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Henry Newcome (November 1627 – 17 September 1695) was an English nonconformist preacher and activist.
Henry Newcome was born at Caldecote, Huntingdonshire, the fourth son of Stephen Newcome, rector of Caldicote. He was baptised on 27 November 1627. His mother was Rose, daughter of Henry Williamson (a native of Salford and the rector of Conington, Cambridgeshire) and granddaughter of Thomas Sparke, one of the puritan divines at the Hampton Court conference in 1604. Henry was orphaned in his teens; his parents were buried in the same coffin on 4 February 1642. He was educated by his eldest brother, Robert, who succeeded their father as rector of Caldicote. In May 1644 Henry was admitted to St. John's College, Cambridge, but the civil war interrupted his studies, which were resumed on 10 May 1645. He graduated B.A. on 2 February 1648, and M.A. on 1 July 1651. On 24 September 1647, he became schoolmaster at Congleton, Cheshire, and soon began to preach. He was already married when, on 22 August 1648, he received presbyterian ordination at Sandbach, Cheshire. He was destined for Alvanley Chapel, in the parish of Frodsham, Cheshire; but in October 1648 he received a unanimous call to the perpetual curacy of St Luke's Church, Goostrey, Cheshire, through the interest of his wife's cousin, Henry Manwaring of Kermincham, in whose house he subsequently lived. He began his duties at Goostrey on 23 November 1648, but Manwaring's interest soon obtained for him the rectory of Gawsworth, Cheshire, to which he moved on 8 April 1650. He visited Manchester for the first time on 19 September 1651, and found some of his mother's relatives. On 25 December he subscribed the engagement of fidelity to the existing government, much against the grain, for he was always a royalist. He had already taken the Solemn League and Covenant. He was closely associated with the religious work of John Machin. In October 1653 he joined Adam Martindale in the establishment of a clerical union for Cheshire on the model of Richard Baxter's Worcestershire agreement.
On the death of Richard Hollinworth, Newcome was elected (5 December 1656) one of the preachers at the collegiate church of Manchester. After much hesitation he settled in Manchester on 23 April 1657. His ministry was exceedingly popular. He became a member of the first presbyterian classis of Lancashire, attending for the first time on 12 May 1657. He sat as delegate in the Lancashire provincial assembly in 1658 and 1659. His presbyterianism was not of a severe type; and he entered warmly into the abortive proposals for an accommodation with independents formulated at Manchester on 13 July 1659.
Newcome was deeply involved in the preparations for a royalist rising (5 August 1659) under George Booth, 1st Baron Delamer. After the rout at Nantwich (29 Aug.), Robert Lilburne put Henry Root the independent into Newcome's pulpit (25 August), and he expected to be deposed, but his ministrations were only interrupted for one Sunday. As early as 6 May 1660 he publicly prayed for the king "by periphrasis." He conducted a religious service as preliminary to the proclamation of the king at Manchesteron Saturday, 12 May. His thanksgiving sermon (24 May) produced a great impression. It was published with the title Usurpation Defeated and David Restored.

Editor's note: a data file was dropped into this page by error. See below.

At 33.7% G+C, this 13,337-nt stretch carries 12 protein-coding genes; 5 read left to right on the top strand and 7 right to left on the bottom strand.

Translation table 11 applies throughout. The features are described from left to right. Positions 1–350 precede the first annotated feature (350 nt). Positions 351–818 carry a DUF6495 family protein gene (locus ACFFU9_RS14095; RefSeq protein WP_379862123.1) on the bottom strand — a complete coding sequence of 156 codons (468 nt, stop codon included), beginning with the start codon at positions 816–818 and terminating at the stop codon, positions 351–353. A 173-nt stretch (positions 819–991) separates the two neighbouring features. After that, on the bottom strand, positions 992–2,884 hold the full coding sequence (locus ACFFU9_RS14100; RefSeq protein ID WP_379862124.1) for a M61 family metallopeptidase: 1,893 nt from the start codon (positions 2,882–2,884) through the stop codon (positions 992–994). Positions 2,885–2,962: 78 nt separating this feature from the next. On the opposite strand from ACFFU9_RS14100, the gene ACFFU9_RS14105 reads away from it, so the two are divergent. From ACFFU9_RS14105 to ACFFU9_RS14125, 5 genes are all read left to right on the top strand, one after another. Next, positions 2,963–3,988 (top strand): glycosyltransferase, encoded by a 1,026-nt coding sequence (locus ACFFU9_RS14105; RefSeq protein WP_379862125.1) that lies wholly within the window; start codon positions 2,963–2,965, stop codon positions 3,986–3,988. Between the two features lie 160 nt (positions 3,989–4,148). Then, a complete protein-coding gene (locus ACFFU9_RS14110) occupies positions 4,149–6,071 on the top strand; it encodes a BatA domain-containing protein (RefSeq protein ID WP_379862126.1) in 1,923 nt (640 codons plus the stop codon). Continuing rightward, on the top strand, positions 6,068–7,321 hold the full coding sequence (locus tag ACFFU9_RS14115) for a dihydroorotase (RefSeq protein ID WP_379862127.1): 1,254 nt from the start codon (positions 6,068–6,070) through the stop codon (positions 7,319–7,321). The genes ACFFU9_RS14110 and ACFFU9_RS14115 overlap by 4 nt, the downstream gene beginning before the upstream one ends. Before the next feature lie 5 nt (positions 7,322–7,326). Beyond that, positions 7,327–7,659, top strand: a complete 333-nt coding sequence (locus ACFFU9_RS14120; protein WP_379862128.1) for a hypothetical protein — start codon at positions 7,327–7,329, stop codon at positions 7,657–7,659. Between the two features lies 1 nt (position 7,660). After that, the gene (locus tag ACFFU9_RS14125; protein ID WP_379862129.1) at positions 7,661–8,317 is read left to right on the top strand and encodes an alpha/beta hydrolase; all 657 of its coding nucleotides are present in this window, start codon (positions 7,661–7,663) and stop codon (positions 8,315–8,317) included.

The Restoration was fatal to his preferment. The constitution (1635) of Manchester collegiate church, which had been subverted in 1645, was restored, and three new fellows were installed (17 Sept. 1660). Great efforts were made to retain Newcome. A petition from 444 parishioners was backed by a testimonial signed among others by Sir George Booth and Henry Bridgeman. On 21 Sept. Charles II added his name to the list from which fellows were to be chosen, but it was too late. The new fellows all had other preferments, so Newcome continued to preach as their deputy; his last sermon in the collegiate church was on 31 Aug. 1662, the Sunday after the coming into force of the Uniformity Act. Suggestions were made that he should receive episcopal ordination privately, but this was a point on which he would not give way.
He remained in Manchester till the Five Mile Act came into force (25 March 1666), and then removed to Ellenbrook, in Worsley parish, Lancashire. At this time he travelled about a good deal, making three visits to London. In June 1670 he visited Dublin, and received a call (25 July) to succeed Edward Baynes at Wine Tavern Street meeting house, which he declined. On 15 Oct. 1670 he returned to Manchester, preached in private houses, and was fined for so doing. He took out a licence (21 April) under the indulgence of 1672, and preached publicly, first in his own house, and then in a licensed barn (at Cold House, near Shudehill) after evening church hours. These services were interrupted in 1674 and discontinued in 1676, but he remained in Manchester,performing such private ministrations as he could. In February 1677 he was offered a chaplaincy to the widowed Countess of Donegall; he stayed five weeks at her house in London, but declined the situation. On the appearance (4 April 1687) of James's declaration for liberty of conscience, he preached publicly, first in a vacant house, then (from 12 June) in Thomas Stockton's barn, which was speedily enlarged, and opened (31 July) for worship "in the public time." He took his turn monthly at Hilton's lecture at Bolton, Lancashire. On 7 Aug. John Chorlton was engaged as his assistant. A number of nonconformist ministers waited for James II at Rowton Heath on 27 August; Newcome as senior was expected to address the king; he put it off on Thomas Jollie, but James gave no opportunity for any address. The windows of the barn meeting-house were broken (30 November) by Sir John Bland. In April 1693 a new meeting-house was projected; Newcome was doubtful of the success of the scheme. Ground was bought on 20 June at Plungen's Meadow (now Cross Street); the building was begun on 18 July, a gallery was added as a private speculation by agreement dated 12 Feb. 1694, and the meeting-house was opened by Newcome on 24 June 1694. It was wrecked by a Jacobite mob in June 1715. It was rebuilt and enlarged, eventually becoming the Cross Street Chapel. Much of the original structure remained until it was destroyed in a World War II air raid.